I spent two weeks blissfully unaware of Kansas politics. But I’m back and testier than ever.

August 7, 2023 3:33 am

The Kansas Statehouse stands behind a statue of President Abraham Lincoln on Jan. 9, 2023. (Sherman Smith/Kansas Reflector)

After two weeks away from the delight and despondency of Kansas politics, I have returned somewhat better rested and with tales aplenty from my vacation.

But I’m saving those for later. Today, I want to catch up with seven piping hot takes inspired by stories Kansas Reflector published in recent days. Let’s just see if I remember how to work this computer keyboard.

Fair warning: I’m feeling especially feisty.

Medicaid mayhem

Kansas official points to mistakes, improvements in processing Medicaid eligibility renewals (Aug. 4)

TOPEKA — Lengthy delays in mail delivery, unprecedented call center volume and a surge in unsigned applications contributed to the Kansas Department of Health and Environment’s tribulations in processing Medicaid renewal applications that led to suspension of benefits on procedural grounds for more than 60,000 Kansans.

I first wrote about the Medicaid unwinding process in early July, when I called it a staggering dereliction of duty on the part of state health officials.

Senior reporter Tim Carpenter’s story suggests that while improvements have been made, the situation continues to be a mess. Mail delays meant families couldn’t fill out their forms on time. Call center staffing meant pleas for help went unanswered. Computer system shortcomings meant detailed data couldn’t be produced. Meanwhile, Carpenter reported, “children made up two-thirds of Kansans declared ineligible for KanCare due to procedural issues with applications, including missed deadlines and missing signatures.”

Kansans shouldn’t accept such outrageous outcomes from the legislative or executive branches. If the state Medicaid program served the business community, for example, or prosperous middle-class families, the outrage would echo across the Flint Hills. Instead, it serves Kansans without financial resources. That means recipients simply have to put up with neglect from the officials meant to help them.

Christine Osterlund, deputy chief of operations for Kansas' Medicaid program, joined U.S. Rep. Sharice Davids and Gov. Laura Kelly at a news conference to raise awareness about a challenging application process for thousands of Kansans who might lose KanCare coverage. (Tim Carpenter/Kansas Reflector)
Christine Osterlund, deputy chief of operations for Kansas’ Medicaid program, joined U.S. Rep. Sharice Davids and Gov. Laura Kelly at a news conference to raise awareness about a challenging application process for thousands of Kansans who might lose KanCare coverage. (Tim Carpenter/Kansas Reflector)


COVID-19 concerns

Hospitalizations in Kansas and nationwide signal ‘summer surge’ of COVID-19 (Aug. 4)

TOPEKA — A national summer uptick in COVID-19 cases has arrived, but Kansas physicians are still waiting to see if cases in the state follow national trends.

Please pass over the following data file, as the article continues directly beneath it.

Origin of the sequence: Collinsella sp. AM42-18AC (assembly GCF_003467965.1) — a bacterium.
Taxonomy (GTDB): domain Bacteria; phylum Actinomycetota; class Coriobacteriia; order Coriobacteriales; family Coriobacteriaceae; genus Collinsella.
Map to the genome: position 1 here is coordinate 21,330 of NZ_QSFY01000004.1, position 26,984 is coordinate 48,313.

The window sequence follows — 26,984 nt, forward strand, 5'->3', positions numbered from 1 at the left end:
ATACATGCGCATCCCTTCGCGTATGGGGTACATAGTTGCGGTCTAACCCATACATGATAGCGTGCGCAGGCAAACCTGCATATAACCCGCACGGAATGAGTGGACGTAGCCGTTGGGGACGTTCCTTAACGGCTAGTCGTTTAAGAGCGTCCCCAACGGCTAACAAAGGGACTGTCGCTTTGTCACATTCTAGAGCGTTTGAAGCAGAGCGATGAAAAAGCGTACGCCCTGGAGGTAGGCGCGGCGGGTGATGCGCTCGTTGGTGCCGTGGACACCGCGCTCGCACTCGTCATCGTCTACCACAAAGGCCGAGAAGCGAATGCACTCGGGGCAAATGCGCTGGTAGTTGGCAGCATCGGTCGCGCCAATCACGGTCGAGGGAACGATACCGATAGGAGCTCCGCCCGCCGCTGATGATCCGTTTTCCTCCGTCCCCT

I’ve spent the past couple of months toying with a column about whatever stage of the pandemic we’re all going through now. Yes, the worst appears to have passed, and yes, vaccines have blunted many of the worst outcomes for those infected by COVID-19. But many in both Kansas and the United States still fall ill and die from the disease. According to the Centers for Disease Control and Prevention, hundreds still die from COVID each week, and as recently as February, thousands were dying each week.

On the other hand, as reporter Rachel Mipro wrote: “New Kansas COVID-19 cases haven’t been widely documented since the end of the federal COVID-19 emergency declaration in May, when the state stopped updating statistics.” Nothing like navigating through uncertain waters without a map.

Nurses draw vaccine doses from a vial as Maryland residents receive their second dose of the Moderna coronavirus vaccine March 25, 2021, at the Cameron Grove Community Center in Bowie, Maryland. The vaccinations were provided by Prince George's County's Mobile Units as vaccinations in Maryland are now over the 20% threshold. (Win McNamee/Getty Images)
Nurses draw vaccine doses from a vial as Maryland residents receive their second dose of the Moderna coronavirus vaccine March 25, 2021, in Bowie, Maryland. (Win McNamee/Getty Images)


‘Tyranny’ twaddle

Kobach alleges ‘wobbly’ claims by rivals in Kansas birth certificate fight an invitation to tyranny (Aug. 3)

TOPEKA — Attorney General Kris Kobach asserted in a new legal filing that a federal district court order issued in wake of a 2018 lawsuit brought by transgender Kansans didn’t render unconstitutional a new Kansas law requiring birth certificates to reflect a person’s gender at birth.

Kobach desperately wants to be seen as a hero in the battle over rights for transgender people in Kansas. Unfortunately, that involves arguing that the state has every right to discriminate against them. In a legal filing, the attorney general wrote that continuing efforts to protect the rights of trans folks to change the gender on their birth certificates was “explicitly anti-democratic.” He argued later that was “an invitation to tyranny.”

As they say in the South, bless his heart. If your pursuit of power requires harming those who are different than you, perhaps the pursuit isn’t worth it. All the overheated rhetoric in the world doesn’t obscure the fact that Kobach has deployed the awesome weight of Kansas government against a measly 0.56% of its population. A less Christian, caring response could hardly be imagined.

Kansas Attorney General Kris Kobach said in a new federal court filing that a 2019 consent decree didn’t hold it was unconstitutional for the Kansas Legislature to require issuance of birth certificates displaying a person’s sex as male or female at birth. (Tim Carpenter/Kansas Reflector)


Abortion fallout

Kansas birth rate hits all-time low as women contemplate health and finances (Aug. 3)